Up above the world so high
Aerospace. That is where the excitement lies these days. During the interview, Upton talked about his favourite kind of project. “I am a big fan of space-style projects, and Dave Akerman is the one who has been doing some fascinating work in sending Raspberry Pi up in weather balloons.” The latest iteration of the device features radio telemetry, slow scan digital video (SSDV) images, a 3G link for video and backup telemetry. It sends a live video stream as well.
Aerospace projects are no more something that governments alone can do. For instance, SpaceX and Elon Musk have made the sector hot from both a commercial and passion standpoint, with its ultimate goal stated to be that of enabling people to live on other planets.
Would you like to…
Let us take a look at how open source solutions have helped build cool aerospace projects, and how you can leverage the same for your aerospace project.
… perform space experiments
Setting up experiments that can be run in the International Space Station (ISS) is not far-fetched anymore. Explore some of these cool open hardware solutions that will let you do just the thing.
This is probably one of the most famous projects to have taken the humble Arduino and ridden it to space. It is built to the specifications of CubeSat, which was developed by Stanford University, the USA, and California Polytechnic State University, the USA, back in 1999. CubeSat specifications basically call for a 10cm cube that fills up to a volume of exactly one litre, and can weigh up to 1.33kg.
Equipped with cameras, sensors and radios, the project is built to be an open source platform that will enable others to run experiments in space without having to send up a satellite of their own.
ardusat.com is a very good source for learning resources. Set up with the aim to expand science, technology, engineering and maths (STEM) innovation to space, it features everything from the basics to features that enable you to understand the numerous sensors that can be placed on satellites and how to use these. It also makes individual space kits available, which include Arduino Uno, lessons on remote sensing, a collection of sensors and other components.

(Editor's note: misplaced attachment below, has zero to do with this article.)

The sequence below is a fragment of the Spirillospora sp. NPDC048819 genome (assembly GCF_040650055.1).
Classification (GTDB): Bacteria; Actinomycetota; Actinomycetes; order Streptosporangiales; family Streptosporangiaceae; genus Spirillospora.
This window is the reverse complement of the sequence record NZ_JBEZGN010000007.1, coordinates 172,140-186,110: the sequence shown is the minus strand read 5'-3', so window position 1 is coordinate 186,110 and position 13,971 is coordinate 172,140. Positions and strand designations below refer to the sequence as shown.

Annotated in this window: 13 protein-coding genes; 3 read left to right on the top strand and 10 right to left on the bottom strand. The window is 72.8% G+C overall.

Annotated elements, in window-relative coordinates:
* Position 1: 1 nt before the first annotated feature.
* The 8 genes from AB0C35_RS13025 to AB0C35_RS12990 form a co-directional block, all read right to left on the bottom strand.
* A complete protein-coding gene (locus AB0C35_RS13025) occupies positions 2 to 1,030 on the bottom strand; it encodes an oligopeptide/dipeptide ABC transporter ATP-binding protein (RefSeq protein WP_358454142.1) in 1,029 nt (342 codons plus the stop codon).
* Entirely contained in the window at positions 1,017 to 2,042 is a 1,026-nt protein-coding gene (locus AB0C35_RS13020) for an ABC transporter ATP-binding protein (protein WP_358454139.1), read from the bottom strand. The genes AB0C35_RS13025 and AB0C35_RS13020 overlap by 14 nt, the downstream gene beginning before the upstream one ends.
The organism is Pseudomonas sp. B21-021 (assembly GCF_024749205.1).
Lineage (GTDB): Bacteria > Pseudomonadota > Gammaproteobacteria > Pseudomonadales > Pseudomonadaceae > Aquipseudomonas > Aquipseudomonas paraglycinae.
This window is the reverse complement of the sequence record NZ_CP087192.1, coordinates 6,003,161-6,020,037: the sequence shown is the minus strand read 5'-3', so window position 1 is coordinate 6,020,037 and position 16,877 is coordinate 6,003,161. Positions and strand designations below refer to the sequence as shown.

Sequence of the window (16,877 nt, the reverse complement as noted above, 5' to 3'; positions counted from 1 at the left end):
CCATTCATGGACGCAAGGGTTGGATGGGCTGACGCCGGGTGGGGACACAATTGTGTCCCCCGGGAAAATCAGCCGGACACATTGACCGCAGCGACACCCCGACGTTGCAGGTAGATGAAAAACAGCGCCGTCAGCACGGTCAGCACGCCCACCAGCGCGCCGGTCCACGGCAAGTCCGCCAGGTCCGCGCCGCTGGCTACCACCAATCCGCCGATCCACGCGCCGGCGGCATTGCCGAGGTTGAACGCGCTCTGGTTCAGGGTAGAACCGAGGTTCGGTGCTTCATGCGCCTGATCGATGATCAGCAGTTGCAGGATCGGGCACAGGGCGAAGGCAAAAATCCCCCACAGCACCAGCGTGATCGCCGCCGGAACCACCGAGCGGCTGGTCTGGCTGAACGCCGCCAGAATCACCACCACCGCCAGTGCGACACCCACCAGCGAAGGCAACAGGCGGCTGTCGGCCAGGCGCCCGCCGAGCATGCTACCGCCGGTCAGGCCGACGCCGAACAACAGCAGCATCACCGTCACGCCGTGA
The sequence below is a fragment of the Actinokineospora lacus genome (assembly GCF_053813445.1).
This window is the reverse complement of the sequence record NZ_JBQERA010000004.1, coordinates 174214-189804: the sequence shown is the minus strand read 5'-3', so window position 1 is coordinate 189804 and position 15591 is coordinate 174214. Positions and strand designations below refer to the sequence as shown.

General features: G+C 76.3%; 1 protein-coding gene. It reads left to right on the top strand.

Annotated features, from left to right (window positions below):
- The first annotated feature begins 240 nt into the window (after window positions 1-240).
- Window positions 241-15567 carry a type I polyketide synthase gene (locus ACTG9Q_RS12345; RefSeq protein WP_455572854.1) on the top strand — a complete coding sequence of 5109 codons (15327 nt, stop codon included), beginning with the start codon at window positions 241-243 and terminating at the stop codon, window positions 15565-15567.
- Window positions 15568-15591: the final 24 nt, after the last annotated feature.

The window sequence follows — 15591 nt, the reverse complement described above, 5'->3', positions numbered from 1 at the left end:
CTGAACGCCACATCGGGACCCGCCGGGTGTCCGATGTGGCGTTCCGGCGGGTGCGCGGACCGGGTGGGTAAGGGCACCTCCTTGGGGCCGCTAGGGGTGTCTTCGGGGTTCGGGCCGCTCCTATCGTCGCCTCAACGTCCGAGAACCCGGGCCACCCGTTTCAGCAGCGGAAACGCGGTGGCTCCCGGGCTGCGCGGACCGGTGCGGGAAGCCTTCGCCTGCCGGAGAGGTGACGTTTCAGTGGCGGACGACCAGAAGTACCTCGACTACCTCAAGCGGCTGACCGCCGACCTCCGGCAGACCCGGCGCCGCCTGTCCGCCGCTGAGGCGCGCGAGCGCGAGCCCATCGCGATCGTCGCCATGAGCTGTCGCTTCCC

Would you rather explore the universe on the earthly-named Raspberry Pi? The Raspberry Pi Foundation recently announced that they have teamed up with British European Space Agency (ESA) astronaut Tim Peake to send Raspberry Pis to space, where these will be connected to the Astro Pi board. How cool is that!
Once in the ISS, these Raspberry Pi computers will be connected to Astro Pi boards, which come loaded with a collection of gadgets and, of course, sensors.
Astro Pi systems will be deployed in a number of different locations on board the ISS, where these will collect the generated data and download it to Earth, where these will be distributed to the teams.
Astro Pi allows students the chance to devise and code their own experiments or apps to run in space. The Astro Pi board or hardware attached on top (HAT) comes with a gyroscope, magnetometer sensor and an accelerometer, as well as a suite of sensors that can detect temperature, humidity and barometric pressure. There is also a camera module and an infra-red camera module attached to it.
The foundation also set up a competition to promote code development, which is set under five themes, namely, spacecraft sensors, satellite imaging, space measurements, data fusion and space radiation. This event has several space agencies involved, such as the UK Space Agency, European Space Agency, ESERO-UK, Airbus DS, National Nuclear Laboratory and the National Physical Laboratory.